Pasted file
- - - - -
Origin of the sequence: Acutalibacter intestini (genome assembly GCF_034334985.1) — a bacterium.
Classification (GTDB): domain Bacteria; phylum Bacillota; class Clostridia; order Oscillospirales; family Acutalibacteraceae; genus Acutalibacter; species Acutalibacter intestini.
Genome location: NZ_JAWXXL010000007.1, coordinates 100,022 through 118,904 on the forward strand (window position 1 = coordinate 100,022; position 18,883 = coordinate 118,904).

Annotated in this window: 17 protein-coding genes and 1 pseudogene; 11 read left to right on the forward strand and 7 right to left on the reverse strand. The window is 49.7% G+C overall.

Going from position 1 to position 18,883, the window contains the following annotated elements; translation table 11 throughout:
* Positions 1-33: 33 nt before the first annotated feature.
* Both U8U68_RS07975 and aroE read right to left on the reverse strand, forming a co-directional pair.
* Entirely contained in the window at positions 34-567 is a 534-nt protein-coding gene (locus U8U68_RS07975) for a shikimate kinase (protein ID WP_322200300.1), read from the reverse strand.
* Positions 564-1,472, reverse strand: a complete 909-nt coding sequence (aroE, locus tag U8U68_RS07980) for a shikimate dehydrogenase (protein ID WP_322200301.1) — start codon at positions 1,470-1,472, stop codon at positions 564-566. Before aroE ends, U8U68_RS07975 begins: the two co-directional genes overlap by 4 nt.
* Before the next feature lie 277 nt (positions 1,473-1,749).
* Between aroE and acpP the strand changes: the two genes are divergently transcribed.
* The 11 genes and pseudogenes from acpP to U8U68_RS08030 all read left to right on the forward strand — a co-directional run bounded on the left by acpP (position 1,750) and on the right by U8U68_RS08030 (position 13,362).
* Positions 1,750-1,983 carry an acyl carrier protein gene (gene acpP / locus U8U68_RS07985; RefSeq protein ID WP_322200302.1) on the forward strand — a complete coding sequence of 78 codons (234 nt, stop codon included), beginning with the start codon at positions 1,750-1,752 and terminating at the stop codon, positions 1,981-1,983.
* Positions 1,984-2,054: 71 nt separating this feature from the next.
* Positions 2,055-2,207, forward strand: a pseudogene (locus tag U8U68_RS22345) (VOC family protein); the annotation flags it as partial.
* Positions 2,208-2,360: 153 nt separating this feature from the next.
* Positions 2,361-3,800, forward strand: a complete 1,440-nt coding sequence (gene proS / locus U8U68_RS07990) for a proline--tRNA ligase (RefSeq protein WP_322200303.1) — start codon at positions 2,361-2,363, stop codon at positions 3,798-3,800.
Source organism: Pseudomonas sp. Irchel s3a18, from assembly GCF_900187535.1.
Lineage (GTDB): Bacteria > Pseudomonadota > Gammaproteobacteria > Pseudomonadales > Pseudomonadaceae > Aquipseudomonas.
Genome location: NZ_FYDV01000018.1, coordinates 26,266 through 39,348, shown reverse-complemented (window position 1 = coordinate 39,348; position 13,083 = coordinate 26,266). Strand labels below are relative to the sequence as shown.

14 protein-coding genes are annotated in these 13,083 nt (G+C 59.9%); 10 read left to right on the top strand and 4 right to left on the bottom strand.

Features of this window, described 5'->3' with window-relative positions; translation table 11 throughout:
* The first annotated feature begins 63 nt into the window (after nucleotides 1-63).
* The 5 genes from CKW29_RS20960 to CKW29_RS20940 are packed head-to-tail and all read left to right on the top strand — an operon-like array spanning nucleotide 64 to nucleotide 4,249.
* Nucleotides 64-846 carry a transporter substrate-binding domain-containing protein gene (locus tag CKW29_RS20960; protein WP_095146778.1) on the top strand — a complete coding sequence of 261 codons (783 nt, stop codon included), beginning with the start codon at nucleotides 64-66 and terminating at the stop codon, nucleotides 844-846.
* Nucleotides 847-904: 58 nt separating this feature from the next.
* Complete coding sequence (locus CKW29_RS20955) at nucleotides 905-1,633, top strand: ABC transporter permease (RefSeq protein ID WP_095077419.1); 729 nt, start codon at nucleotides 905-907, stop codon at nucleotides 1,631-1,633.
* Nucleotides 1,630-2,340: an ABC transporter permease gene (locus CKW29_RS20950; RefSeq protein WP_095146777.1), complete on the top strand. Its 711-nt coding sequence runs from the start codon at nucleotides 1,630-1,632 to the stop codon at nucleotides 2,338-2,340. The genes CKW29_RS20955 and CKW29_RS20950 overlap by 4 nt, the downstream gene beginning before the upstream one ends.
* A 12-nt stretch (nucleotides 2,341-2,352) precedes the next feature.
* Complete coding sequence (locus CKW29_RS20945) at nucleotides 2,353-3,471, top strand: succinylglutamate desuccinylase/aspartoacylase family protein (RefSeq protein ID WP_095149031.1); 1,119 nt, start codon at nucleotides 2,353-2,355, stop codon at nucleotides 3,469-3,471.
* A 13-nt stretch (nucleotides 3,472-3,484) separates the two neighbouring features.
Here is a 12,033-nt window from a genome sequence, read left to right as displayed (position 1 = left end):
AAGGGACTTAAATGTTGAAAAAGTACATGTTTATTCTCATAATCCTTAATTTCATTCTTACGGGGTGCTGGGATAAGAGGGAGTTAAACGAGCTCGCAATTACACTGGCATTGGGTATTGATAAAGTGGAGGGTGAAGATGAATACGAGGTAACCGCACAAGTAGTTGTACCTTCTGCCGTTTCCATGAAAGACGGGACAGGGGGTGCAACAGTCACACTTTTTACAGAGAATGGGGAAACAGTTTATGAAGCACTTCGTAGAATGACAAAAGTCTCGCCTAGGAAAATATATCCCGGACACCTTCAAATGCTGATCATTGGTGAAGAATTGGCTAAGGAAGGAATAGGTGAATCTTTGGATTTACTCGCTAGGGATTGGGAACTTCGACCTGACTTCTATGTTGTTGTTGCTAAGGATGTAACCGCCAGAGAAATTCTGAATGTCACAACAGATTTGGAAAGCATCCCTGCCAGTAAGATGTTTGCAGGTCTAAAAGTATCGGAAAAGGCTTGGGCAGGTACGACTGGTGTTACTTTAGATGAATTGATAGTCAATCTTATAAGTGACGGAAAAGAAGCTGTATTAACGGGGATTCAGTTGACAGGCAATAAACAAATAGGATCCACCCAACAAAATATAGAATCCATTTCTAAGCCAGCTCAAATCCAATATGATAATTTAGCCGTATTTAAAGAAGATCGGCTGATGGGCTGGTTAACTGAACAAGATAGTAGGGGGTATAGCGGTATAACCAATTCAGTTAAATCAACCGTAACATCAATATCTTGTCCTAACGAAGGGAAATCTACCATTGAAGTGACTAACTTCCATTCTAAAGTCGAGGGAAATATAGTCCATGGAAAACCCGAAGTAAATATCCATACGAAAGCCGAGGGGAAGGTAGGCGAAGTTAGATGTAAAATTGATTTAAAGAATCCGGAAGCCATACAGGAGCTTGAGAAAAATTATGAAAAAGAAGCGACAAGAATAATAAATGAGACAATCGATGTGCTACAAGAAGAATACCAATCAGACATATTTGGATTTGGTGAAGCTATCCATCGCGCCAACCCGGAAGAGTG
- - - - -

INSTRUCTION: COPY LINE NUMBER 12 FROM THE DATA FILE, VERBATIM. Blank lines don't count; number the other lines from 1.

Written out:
* The 11 genes and pseudogenes from acpP to U8U68_RS08030 all read left to right on the forward strand — a co-directional run bounded on the left by acpP (position 1,750) and on the right by U8U68_RS08030 (position 13,362).